Plymouth High School Key Club members participated in a National Day of Service on Monday to honor the legacy of Martin Luther King, Jr.
Several students were at the Plymouth Fire Department washing fire trucks while others were lifting and carrying boxes down flights of stairs to help organize things at the Marshall County Museum. The animals at the Marshall County Humane Society got some exercise Monday morning when the students took them out for walks and played with them. The students also cleaned the cages and gave the animals food and fresh water.
An Argos woman authorities in Marshall County say dumped a terrier mix dog in front of a house on 19th Road last week faces an animal cruelty charge. Police say Kim Paul brought the female dog to the Marshall County Humane Society on Wednesday, July 16 and said she no longer wanted the animal. Employees there told her the shelter was full. Continue reading →
The Ancilla College Student Government Association recently concluded campus-wide “Penny Wars” to raise money for the organization and area charities.
Faculty, staff and students volunteered to have their face on a tea jug in order to raise money for a group or charity of their choice. In all, 10 volunteers took part, including: Dr. Tom Buchanan (faculty) for the Marshall County Historical Society, Chelsea Chalk (faculty and PTK rep) for Culver Boys & Girls Club, Jacob Cross (student) for Military Family Association, John Gough (faculty) for the Neighborhood Center, Kristin Korcha (faculty) for Relay for Life Starke County, Jill Neidlinger (faculty and SGA rep) for Ancilla College Emergency Fund, Allen Renz (student and Dance Club rep) for Ancilla College Emergency Fund, Joel Thomas (faculty) for Marshall County Humane Society, Steve VanDerAa (faculty) for Relay for Life Marshall County, and Sr. Carleen Wrasman (staff) for Sojourner Truth house.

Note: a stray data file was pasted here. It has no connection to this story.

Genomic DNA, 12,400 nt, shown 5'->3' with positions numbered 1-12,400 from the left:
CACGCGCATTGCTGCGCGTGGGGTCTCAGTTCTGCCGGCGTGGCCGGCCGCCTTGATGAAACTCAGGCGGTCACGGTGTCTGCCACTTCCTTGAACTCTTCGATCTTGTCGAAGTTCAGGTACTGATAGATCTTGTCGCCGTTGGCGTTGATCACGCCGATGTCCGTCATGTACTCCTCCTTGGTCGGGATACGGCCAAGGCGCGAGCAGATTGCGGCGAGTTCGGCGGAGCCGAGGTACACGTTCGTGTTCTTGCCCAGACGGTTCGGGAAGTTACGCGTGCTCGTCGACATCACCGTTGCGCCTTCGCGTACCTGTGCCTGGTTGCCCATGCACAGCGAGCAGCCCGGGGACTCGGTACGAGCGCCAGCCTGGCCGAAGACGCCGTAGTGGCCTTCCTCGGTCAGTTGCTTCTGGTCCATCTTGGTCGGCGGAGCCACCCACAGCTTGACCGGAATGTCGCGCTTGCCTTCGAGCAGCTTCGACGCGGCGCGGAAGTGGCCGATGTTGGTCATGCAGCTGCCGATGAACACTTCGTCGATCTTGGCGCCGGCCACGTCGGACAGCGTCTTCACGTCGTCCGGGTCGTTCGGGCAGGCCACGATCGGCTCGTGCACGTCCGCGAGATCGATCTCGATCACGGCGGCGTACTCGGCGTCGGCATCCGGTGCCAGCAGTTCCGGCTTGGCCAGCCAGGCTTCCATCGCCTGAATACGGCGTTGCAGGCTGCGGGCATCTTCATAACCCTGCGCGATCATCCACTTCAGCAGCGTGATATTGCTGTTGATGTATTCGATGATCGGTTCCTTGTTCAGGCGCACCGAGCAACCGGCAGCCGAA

The Marshall County Commissioners approved the payment of $7,000 to the Marshall County Humane Society. The county usually supports the humane society with $40,000 a year and had been behind in payments to the group.
The commissioners discussed the payment system and decided that the cost should be paid in January so the officials can budget their money they way they need to at the beginning of the year.
Auditor Penny Lukenbill urged the commissioners to draw up a contract with the humane society pertaining to the payment system as she can’t find a current contract. There was a contract, but the paper trail can not be accounted for.
The commissioners also approved a motion to pay EMA Director Clyde Avery out of county’s funds instead of having him get his salary through a grant distributed by the state. All three commissioners commented on how well Avery is conducting business out of his office. The state keeps raising the bar on points needed to obtain the grant and the commissioners know how hard he works to make sure the county is in compliance for a variety of issues.
It was unanimously approved to fund Avery’s salary out of the county budget.